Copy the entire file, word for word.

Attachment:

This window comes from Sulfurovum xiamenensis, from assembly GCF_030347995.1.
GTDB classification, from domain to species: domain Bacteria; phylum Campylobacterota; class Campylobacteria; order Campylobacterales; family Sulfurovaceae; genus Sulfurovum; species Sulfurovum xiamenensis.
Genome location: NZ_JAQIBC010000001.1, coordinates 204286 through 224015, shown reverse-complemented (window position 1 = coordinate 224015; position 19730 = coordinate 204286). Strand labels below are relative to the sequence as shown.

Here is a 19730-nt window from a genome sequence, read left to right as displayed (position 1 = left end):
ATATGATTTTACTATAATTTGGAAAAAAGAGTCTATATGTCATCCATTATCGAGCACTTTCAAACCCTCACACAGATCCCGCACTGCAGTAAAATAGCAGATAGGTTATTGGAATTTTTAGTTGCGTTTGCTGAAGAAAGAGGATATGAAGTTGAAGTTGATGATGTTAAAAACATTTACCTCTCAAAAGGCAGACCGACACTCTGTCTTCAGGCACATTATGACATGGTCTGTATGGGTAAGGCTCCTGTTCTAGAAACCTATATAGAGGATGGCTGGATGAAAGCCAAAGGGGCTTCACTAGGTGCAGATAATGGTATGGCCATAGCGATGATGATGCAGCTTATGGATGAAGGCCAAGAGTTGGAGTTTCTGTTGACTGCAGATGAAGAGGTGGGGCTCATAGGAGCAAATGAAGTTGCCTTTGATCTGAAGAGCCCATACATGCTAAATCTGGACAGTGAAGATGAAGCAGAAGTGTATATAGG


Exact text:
This window comes from Sulfurovum xiamenensis, from assembly GCF_030347995.1.
GTDB classification, from domain to species: domain Bacteria; phylum Campylobacterota; class Campylobacteria; order Campylobacterales; family Sulfurovaceae; genus Sulfurovum; species Sulfurovum xiamenensis.
Genome location: NZ_JAQIBC010000001.1, coordinates 204286 through 224015, shown reverse-complemented (window position 1 = coordinate 224015; position 19730 = coordinate 204286). Strand labels below are relative to the sequence as shown.

Here is a 19730-nt window from a genome sequence, read left to right as displayed (position 1 = left end):
ATATGATTTTACTATAATTTGGAAAAAAGAGTCTATATGTCATCCATTATCGAGCACTTTCAAACCCTCACACAGATCCCGCACTGCAGTAAAATAGCAGATAGGTTATTGGAATTTTTAGTTGCGTTTGCTGAAGAAAGAGGATATGAAGTTGAAGTTGATGATGTTAAAAACATTTACCTCTCAAAAGGCAGACCGACACTCTGTCTTCAGGCACATTATGACATGGTCTGTATGGGTAAGGCTCCTGTTCTAGAAACCTATATAGAGGATGGCTGGATGAAAGCCAAAGGGGCTTCACTAGGTGCAGATAATGGTATGGCCATAGCGATGATGATGCAGCTTATGGATGAAGGCCAAGAGTTGGAGTTTCTGTTGACTGCAGATGAAGAGGTGGGGCTCATAGGAGCAAATGAAGTTGCCTTTGATCTGAAGAGCCCATACATGCTAAATCTGGACAGTGAAGATGAAGCAGAAGTGTATATAGG